Throughout the 2020 presidential election in the United States, neither Donald Trump nor Joe Biden voiced notable opinions on national security and neither addressed how they would use or improve intelligence to accomplish their goals.
Yet successful foreign policy requires solid intelligence. Highlighted by his siding with Russia’s dictator Vladimir Putin and other public disagreements, Trump’s record with intelligence leaves Biden a challenging legacy. To date, the new president has said little about intelligence except to rightfully criticize Trump for believing Putin over US intelligence. And like his predecessor, Biden didn’t say what he would do to deliver effective intelligence to support his foreign policy goals.
With Biden’s election, critical choices abound: What role should intelligence play in U.S. national security policy? Should his new Director of National Intelligence and Director of the CIA be fully independent, or should they produce intelligence more politically responsive to the new president? How transparent or secret should intelligence be? Should covert action, including the use of lethal drones, play a significant foreign policy role or should Biden curtail covert action abroad? What areas of intelligence deserve higher priority and which deserve lower? How will the new president deal with the Trump legacy in intelligence?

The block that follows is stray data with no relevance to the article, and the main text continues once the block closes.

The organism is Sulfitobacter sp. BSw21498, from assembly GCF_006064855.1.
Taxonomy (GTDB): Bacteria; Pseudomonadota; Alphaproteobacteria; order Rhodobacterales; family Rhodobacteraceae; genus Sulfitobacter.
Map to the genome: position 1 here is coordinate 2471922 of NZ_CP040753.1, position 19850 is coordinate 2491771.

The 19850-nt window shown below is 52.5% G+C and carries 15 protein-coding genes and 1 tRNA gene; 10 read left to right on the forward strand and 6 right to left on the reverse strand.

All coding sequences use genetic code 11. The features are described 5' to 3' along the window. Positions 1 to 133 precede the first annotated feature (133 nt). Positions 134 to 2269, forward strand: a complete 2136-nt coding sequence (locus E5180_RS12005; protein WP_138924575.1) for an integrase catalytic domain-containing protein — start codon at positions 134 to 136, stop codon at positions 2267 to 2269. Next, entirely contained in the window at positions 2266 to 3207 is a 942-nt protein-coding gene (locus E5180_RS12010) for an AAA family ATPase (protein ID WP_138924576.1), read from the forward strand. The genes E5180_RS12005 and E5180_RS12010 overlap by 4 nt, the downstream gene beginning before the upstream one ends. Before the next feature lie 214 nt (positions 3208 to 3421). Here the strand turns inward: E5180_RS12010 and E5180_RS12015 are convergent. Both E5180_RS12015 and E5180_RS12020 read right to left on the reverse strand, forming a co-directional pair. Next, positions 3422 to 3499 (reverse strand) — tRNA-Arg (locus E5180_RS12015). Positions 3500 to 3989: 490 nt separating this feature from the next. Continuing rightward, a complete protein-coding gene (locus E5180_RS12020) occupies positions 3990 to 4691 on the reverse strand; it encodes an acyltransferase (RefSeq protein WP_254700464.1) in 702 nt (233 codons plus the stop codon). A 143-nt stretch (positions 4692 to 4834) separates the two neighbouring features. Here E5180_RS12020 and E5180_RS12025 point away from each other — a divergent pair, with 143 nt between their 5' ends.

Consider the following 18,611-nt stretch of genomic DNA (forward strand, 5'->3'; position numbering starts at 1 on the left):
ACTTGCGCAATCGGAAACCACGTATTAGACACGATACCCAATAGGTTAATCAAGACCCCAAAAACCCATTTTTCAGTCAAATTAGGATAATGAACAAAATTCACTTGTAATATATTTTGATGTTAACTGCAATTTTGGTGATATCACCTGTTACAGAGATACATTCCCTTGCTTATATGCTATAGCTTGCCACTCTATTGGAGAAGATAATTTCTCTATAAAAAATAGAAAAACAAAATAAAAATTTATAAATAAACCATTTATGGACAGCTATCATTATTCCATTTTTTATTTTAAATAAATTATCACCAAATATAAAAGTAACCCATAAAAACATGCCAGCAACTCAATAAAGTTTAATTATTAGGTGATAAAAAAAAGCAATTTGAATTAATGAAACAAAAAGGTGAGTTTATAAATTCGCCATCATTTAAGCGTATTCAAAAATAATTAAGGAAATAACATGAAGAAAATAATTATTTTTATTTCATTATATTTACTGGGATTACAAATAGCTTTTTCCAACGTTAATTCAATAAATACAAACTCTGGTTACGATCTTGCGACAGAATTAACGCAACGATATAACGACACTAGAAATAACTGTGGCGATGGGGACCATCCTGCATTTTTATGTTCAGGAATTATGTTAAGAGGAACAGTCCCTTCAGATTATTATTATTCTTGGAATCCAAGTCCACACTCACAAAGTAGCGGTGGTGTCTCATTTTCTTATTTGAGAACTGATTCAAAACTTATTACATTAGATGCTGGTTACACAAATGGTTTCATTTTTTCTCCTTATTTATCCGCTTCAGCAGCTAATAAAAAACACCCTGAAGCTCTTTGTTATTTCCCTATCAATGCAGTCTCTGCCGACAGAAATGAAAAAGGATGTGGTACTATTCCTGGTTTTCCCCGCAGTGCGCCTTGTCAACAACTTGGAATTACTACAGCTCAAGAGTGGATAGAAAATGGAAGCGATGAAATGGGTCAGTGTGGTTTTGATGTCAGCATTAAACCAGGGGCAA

Former CIA executive officer James Bruce joins the Vail Symposium for a discussion that will examine these and related issues, explore how the new president might decide them and examine the implications of making critical choices for intelligence in 2021 and beyond.
Our virtual programs are graciously sponsored by Alpine Bank.